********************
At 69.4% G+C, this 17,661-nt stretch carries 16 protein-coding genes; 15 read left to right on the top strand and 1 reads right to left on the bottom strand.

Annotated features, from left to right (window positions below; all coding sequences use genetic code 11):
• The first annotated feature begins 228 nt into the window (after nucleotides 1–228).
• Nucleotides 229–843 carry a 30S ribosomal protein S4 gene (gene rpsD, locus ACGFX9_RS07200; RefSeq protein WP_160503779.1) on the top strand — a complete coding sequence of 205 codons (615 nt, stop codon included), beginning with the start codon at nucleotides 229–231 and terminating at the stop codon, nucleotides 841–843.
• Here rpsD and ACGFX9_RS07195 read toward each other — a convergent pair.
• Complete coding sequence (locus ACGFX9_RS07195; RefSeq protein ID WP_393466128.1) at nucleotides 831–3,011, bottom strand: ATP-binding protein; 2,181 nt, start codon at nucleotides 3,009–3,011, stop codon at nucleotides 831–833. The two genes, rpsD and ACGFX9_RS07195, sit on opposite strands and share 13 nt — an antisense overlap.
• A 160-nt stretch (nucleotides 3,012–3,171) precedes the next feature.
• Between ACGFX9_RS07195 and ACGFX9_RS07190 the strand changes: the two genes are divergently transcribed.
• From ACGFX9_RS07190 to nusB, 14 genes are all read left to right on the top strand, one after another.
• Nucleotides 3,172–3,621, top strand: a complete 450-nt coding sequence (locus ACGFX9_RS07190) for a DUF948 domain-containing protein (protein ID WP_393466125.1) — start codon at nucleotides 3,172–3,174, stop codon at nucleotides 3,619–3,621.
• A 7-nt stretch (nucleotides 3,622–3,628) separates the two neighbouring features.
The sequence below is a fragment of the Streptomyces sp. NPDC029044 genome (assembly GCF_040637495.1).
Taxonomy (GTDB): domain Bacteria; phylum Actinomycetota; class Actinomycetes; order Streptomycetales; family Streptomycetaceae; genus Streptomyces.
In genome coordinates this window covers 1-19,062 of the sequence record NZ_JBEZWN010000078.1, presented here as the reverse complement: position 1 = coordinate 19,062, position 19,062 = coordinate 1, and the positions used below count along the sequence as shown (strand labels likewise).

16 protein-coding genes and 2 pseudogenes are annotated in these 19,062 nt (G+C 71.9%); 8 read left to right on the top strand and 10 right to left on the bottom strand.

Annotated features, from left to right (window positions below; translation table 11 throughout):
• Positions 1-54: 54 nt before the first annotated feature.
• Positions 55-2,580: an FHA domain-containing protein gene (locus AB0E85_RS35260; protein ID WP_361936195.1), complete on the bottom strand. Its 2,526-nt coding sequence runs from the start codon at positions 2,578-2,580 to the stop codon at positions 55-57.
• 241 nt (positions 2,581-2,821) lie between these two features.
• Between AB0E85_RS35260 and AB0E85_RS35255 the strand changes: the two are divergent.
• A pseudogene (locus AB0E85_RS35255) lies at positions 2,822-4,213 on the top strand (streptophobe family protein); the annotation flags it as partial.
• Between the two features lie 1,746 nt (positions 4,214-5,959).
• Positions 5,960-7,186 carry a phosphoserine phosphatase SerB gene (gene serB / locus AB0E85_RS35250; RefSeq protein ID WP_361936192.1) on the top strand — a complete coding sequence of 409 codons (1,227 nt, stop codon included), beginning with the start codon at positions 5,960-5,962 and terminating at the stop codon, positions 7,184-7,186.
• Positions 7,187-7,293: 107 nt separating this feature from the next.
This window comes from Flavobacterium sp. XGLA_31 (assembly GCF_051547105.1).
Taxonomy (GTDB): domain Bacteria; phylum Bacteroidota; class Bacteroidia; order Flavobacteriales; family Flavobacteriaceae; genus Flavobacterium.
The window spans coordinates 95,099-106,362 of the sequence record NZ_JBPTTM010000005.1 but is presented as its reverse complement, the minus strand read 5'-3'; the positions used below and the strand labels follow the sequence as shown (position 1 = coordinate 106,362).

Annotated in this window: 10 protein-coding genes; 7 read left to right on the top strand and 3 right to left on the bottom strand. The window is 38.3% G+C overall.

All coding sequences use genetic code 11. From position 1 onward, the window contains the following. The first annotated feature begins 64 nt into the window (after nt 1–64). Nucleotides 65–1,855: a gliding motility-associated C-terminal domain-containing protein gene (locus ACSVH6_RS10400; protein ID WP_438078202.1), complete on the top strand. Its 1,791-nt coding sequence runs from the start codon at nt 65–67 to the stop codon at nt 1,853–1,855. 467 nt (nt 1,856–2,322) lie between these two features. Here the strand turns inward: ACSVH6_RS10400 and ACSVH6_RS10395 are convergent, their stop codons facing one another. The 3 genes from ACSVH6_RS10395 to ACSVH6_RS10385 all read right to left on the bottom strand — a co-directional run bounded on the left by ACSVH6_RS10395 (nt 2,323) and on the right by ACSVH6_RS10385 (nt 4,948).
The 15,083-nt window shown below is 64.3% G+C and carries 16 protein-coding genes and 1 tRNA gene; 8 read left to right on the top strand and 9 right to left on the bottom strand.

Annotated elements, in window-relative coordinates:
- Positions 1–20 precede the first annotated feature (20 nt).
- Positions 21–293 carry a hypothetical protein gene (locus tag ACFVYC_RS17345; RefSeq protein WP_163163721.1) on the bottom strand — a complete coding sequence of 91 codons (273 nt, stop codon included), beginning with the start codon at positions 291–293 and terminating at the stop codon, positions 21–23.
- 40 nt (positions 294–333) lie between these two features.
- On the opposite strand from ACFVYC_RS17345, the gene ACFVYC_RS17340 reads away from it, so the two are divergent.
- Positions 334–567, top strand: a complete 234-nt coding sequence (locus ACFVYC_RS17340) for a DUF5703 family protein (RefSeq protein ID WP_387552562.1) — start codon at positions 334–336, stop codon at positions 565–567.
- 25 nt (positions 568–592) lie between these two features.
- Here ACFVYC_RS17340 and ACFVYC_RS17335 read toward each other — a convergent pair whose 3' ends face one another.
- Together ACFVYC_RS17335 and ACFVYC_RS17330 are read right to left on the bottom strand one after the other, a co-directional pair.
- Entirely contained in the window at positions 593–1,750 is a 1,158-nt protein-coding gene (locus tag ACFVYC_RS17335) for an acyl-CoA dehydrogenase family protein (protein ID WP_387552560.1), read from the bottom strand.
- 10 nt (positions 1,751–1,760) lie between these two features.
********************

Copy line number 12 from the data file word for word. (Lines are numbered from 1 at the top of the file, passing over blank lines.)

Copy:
The sequence below is a fragment of the Streptomyces sp. NPDC029044 genome (assembly GCF_040637495.1).